Take Me To The Promise Land
You can hear the blues any time and any where, but you will never really understand
the blues until you experience the roots which gave it birth. The musical antiphony
(call and response) of work songs, field hollers hummed in meditation. Spirituals
that sang about the depths of despair, freedom and crossing the rivers of hope into
a land of promise. During the times of slavery many were introduced to the gospel
of truth but it was the reinterpretation of the words through the mental psyche of
those in captivity that gave birth to new musical form. Out of that new musical
form, rhythm & blues, gospel, jazz and rock n roll all take shape. The solitary
“field holler” and the work songs with African infused syncopation and
improvisation set the stage for the negro Spirituals.
Captured in this Cd Post Modern Spirituals: “The Promise Land” by Tyrone Birkett
& Emancipation is a modern interpretation of that Spiritual essence which resonates
in the instrumental and vocal phrasing, tugging on the emotions, then dropping you
first hand into the fields and plantations where spirituals were conceived and the
cries for freedom echoed through the melodies. The use of instrumentation is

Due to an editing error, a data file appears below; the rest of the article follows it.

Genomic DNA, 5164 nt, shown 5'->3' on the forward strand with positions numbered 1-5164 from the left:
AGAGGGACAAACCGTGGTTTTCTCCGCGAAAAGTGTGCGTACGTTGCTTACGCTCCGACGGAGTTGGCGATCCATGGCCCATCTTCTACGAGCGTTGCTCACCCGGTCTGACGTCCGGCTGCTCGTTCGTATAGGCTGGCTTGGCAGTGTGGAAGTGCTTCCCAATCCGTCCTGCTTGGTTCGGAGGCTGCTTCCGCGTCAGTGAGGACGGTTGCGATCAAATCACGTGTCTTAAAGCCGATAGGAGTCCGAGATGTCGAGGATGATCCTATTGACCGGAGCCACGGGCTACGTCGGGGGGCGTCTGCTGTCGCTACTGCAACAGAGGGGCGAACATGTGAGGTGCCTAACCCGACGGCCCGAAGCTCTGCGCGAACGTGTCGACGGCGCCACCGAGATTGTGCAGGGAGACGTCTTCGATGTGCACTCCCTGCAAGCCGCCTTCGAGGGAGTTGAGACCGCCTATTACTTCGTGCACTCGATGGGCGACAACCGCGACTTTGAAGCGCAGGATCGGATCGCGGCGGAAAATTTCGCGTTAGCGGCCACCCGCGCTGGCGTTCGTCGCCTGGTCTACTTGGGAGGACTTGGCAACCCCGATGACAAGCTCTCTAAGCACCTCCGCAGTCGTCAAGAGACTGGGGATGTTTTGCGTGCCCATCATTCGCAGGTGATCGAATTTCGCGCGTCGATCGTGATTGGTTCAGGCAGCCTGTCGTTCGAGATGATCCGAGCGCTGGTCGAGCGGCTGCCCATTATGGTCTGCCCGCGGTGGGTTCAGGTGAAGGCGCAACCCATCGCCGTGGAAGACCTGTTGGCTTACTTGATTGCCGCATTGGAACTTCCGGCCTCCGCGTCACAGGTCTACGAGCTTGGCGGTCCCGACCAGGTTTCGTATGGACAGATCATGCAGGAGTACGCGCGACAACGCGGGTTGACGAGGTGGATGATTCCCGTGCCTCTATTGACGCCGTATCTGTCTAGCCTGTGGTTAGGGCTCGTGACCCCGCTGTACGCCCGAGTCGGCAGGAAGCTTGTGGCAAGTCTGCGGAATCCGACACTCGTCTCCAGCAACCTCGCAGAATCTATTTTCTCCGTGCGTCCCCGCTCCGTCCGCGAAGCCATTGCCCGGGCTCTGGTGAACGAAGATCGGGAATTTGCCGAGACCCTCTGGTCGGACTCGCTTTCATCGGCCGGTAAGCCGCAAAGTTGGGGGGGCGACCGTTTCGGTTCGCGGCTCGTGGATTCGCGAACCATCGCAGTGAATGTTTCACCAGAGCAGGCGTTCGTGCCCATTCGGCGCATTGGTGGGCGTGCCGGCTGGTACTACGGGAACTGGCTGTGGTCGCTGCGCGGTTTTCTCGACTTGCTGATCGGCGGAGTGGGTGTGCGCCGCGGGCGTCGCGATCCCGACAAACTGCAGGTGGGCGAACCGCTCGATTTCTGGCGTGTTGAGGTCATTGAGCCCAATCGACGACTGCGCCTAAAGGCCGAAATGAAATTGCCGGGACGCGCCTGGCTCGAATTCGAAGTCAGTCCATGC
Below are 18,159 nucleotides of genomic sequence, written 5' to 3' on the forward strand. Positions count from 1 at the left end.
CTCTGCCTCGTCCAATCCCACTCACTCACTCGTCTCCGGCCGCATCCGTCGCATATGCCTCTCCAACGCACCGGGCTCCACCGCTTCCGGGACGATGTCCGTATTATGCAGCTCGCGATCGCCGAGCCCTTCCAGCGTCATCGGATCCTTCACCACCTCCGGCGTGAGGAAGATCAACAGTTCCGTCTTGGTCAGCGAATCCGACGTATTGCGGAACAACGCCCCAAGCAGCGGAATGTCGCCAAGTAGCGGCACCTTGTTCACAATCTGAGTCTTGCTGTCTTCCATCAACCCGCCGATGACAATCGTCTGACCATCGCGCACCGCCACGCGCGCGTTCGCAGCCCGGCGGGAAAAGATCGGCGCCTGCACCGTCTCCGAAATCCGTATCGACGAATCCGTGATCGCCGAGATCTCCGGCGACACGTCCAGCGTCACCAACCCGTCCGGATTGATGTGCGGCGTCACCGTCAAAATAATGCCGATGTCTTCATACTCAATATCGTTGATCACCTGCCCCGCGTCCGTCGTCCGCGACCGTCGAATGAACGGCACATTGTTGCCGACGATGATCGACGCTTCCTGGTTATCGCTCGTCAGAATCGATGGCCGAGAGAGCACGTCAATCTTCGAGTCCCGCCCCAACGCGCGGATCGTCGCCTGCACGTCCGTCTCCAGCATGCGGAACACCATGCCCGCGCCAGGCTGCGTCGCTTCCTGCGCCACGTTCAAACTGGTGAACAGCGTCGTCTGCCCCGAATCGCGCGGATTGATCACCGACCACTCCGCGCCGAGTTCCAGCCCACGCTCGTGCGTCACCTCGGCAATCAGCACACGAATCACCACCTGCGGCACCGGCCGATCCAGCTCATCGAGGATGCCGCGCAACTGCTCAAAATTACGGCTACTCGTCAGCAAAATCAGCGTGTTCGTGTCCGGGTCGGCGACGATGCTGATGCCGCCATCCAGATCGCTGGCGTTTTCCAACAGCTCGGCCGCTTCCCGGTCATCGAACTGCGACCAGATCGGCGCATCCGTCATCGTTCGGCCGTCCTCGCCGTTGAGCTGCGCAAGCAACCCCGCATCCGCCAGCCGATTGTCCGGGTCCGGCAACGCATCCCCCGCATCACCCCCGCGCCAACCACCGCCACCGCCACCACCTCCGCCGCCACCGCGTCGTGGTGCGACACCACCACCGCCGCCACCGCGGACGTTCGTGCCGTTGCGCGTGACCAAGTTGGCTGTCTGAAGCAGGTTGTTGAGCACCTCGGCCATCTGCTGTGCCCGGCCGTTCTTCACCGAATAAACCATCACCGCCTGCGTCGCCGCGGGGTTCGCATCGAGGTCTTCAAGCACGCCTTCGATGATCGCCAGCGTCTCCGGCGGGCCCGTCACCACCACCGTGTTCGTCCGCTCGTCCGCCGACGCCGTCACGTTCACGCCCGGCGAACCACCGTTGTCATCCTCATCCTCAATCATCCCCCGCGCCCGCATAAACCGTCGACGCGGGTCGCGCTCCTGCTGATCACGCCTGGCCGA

fascinating for the listener, the drum brushes sweep across the surface as chains
slow dragging in the tempo of a work song. The vocals reflect the clear cries of
heart strings for deliverance.
The piano notes tinkle like tear drops while sax and bass notes are bent with
improvisation and emotion. The organ work grinds and drags out one more step,
one more breath to get you through the toil of the day. This Cd is infused with
modern soul and gospel that really adds a contemporary take on the musical history
of negro spirituals. The tracks on the Cd in my opinion are not individual songs
to sing but rather parts of a musical story with its counter parts being the lives
of men, women and children who helped shaped America, impacted the world and
created new music forms.
What a powerful Cd and moving musical experience. After all isn’t that what music
is supposed to do, touch you , move you, invoke emotions while speaking to your
heart. That’s why Billie Holiday is Lady Day and why Louis Armstrong changed music
forever, their instruments had something to say and say it they did. Now it’s
Birkett’s turn with a masterpiece of work in a music genre hardly tackled by any
of the music masters.